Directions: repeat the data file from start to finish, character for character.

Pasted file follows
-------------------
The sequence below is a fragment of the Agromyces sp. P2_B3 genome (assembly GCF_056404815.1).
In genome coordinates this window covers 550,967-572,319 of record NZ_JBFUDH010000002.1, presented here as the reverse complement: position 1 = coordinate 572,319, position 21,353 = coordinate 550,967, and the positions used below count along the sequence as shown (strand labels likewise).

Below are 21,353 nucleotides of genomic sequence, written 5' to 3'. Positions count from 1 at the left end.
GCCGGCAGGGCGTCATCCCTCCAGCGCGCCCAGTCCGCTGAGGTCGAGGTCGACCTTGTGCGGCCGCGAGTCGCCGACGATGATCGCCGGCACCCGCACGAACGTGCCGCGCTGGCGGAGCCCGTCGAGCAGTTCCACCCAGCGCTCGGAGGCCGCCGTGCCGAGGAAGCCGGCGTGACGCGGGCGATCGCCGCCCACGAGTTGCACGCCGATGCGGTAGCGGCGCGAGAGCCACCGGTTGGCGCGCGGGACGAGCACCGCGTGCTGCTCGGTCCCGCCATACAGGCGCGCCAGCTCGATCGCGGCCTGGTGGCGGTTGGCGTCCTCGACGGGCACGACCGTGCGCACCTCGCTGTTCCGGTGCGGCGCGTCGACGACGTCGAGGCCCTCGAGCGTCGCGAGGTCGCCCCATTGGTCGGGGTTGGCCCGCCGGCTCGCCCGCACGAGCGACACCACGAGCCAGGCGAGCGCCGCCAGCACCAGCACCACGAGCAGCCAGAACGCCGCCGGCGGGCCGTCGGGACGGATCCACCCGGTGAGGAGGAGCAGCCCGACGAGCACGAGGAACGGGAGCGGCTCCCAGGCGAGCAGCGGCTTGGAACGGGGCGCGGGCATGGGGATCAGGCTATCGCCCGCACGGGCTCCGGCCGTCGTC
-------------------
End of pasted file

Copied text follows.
The sequence below is a fragment of the Agromyces sp. P2_B3 genome (assembly GCF_056404815.1).
In genome coordinates this window covers 550,967-572,319 of record NZ_JBFUDH010000002.1, presented here as the reverse complement: position 1 = coordinate 572,319, position 21,353 = coordinate 550,967, and the positions used below count along the sequence as shown (strand labels likewise).

Below are 21,353 nucleotides of genomic sequence, written 5' to 3'. Positions count from 1 at the left end.
GCCGGCAGGGCGTCATCCCTCCAGCGCGCCCAGTCCGCTGAGGTCGAGGTCGACCTTGTGCGGCCGCGAGTCGCCGACGATGATCGCCGGCACCCGCACGAACGTGCCGCGCTGGCGGAGCCCGTCGAGCAGTTCCACCCAGCGCTCGGAGGCCGCCGTGCCGAGGAAGCCGGCGTGACGCGGGCGATCGCCGCCCACGAGTTGCACGCCGATGCGGTAGCGGCGCGAGAGCCACCGGTTGGCGCGCGGGACGAGCACCGCGTGCTGCTCGGTCCCGCCATACAGGCGCGCCAGCTCGATCGCGGCCTGGTGGCGGTTGGCGTCCTCGACGGGCACGACCGTGCGCACCTCGCTGTTCCGGTGCGGCGCGTCGACGACGTCGAGGCCCTCGAGCGTCGCGAGGTCGCCCCATTGGTCGGGGTTGGCCCGCCGGCTCGCCCGCACGAGCGACACCACGAGCCAGGCGAGCGCCGCCAGCACCAGCACCACGAGCAGCCAGAACGCCGCCGGCGGGCCGTCGGGACGGATCCACCCGGTGAGGAGGAGCAGCCCGACGAGCACGAGGAACGGGAGCGGCTCCCAGGCGAGCAGCGGCTTGGAACGGGGCGCGGGCATGGGGATCAGGCTATCGCCCGCACGGGCTCCGGCCGTCGTC